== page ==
The Cost of 1GB of Mobile Data: Why It Matters!

While not the only barrier to access, the high cost of data is the biggest factor keeping people offline. Undoubtedly, those countries/regions with the least affordable data are also those with the fewest people connected to the Internet. A failure to deliver affordable Internet access keeps citizens offline and compounds global inequalities.

From a personal perspective, I have complained bitterly over the years about the cost of mobile data in my country Barbados and how it negatively impacts economic growth and the effective transition to a digital economy. Based on available statistics, the cost of 1 GB of mobile data in Barbados is USD$9.32 (ranked 196th globally).

In comparison, below are the prices/rankings for a sample of other countries:

>> India: $0.09 (1st)
>> Somalia: $0.50 (7th)
>> Russian Federation: $0.52 (9th)
>> China: $0.61 (12th)
>> Denmark: $0.80 (29th)
>> Brazil: $1.01 (38th)
>> United Kingdom: $1.39 (59th)
>> Hong Kong: $2.55 (101st)
>> United Arab Emirates: $3.78 (130th)
>> Jamaica: $3.88 (138th)
>> United States: $8.00 (188th)
>> Canada: $12.55 (209th)
>> Cuba: $13.33 (212th)
>> Bermuda: $28.75 (225th)

High mobile data costs also have a negative knock-on effect on the diffusion of existing and emerging technologies and applications (e.g. IoT, smart cities, telemedicine, mobile payments, etc.), many of them with high social benefits.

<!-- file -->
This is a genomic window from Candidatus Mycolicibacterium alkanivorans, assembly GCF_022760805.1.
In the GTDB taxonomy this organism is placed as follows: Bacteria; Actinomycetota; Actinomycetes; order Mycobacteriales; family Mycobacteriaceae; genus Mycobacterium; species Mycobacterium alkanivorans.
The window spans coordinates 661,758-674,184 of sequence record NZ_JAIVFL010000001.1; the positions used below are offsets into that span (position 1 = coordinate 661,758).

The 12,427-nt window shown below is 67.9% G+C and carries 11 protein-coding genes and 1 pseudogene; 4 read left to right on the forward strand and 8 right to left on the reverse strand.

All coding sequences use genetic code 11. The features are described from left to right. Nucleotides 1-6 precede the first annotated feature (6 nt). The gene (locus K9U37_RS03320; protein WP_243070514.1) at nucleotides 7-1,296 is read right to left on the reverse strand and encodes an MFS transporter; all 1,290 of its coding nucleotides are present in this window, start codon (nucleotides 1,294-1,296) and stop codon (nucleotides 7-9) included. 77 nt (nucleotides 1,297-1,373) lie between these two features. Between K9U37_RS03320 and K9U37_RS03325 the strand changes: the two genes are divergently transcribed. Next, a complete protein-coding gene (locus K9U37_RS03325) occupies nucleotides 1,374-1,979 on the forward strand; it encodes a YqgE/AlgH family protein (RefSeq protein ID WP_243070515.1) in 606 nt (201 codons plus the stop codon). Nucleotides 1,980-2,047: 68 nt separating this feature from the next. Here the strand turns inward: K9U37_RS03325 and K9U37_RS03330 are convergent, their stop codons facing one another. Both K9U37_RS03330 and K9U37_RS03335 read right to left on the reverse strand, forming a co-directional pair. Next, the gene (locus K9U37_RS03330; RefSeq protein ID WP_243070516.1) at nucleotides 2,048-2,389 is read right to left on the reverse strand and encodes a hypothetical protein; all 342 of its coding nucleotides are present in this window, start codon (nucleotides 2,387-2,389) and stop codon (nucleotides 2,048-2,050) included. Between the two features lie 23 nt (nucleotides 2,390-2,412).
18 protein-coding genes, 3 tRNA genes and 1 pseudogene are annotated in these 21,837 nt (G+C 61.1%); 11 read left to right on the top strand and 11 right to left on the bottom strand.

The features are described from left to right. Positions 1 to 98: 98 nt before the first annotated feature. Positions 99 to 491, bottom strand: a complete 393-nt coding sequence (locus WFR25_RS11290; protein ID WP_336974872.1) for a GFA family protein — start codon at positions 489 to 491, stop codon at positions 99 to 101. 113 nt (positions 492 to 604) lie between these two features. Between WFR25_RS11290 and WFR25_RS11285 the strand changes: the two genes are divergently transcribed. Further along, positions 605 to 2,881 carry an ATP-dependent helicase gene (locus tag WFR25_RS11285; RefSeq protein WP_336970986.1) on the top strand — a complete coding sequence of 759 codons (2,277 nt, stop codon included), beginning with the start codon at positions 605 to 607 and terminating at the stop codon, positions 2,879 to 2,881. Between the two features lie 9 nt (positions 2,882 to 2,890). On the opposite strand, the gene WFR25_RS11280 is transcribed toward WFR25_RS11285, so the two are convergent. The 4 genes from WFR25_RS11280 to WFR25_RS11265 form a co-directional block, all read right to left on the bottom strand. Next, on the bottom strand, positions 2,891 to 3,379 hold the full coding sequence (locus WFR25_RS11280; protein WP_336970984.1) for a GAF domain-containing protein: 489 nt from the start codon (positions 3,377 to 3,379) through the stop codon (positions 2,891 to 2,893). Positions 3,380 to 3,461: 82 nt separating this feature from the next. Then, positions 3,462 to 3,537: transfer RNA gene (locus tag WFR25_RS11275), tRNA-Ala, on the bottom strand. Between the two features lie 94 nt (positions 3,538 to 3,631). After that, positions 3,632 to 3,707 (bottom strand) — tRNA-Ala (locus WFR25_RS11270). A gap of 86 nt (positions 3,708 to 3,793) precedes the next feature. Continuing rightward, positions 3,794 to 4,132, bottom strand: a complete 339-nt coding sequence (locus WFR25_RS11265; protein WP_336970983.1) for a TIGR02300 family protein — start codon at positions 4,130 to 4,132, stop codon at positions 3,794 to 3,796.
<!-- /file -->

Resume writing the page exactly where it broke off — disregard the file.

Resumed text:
Do you know where your country ranks? What do you think of these statistics?

No More Obscurity

With revenues of $36 billion in 2018, the global video surveillance market is growing exponentially, allowing for every mundane activity to be captured and made publicly accessible. Acclaimed artist Xu Bing reviewed thousands of hours of online surveillance videos and transformed this journey into a story about (in)visibility and today’s culture of permanent exposure.

I joined Xu Bing and Jennifer Lyn Morone in a panel discussion titled ‘No More Obscurity’ at the World Economic Forum 2019 Annual Meeting for New Champions (Summer Davos) in Dalian, China.

Using Xu Bing’s story as a backdrop, we discussed the impact of online surveillance on individual privacy and society as a whole in terms of pervasive monitoring.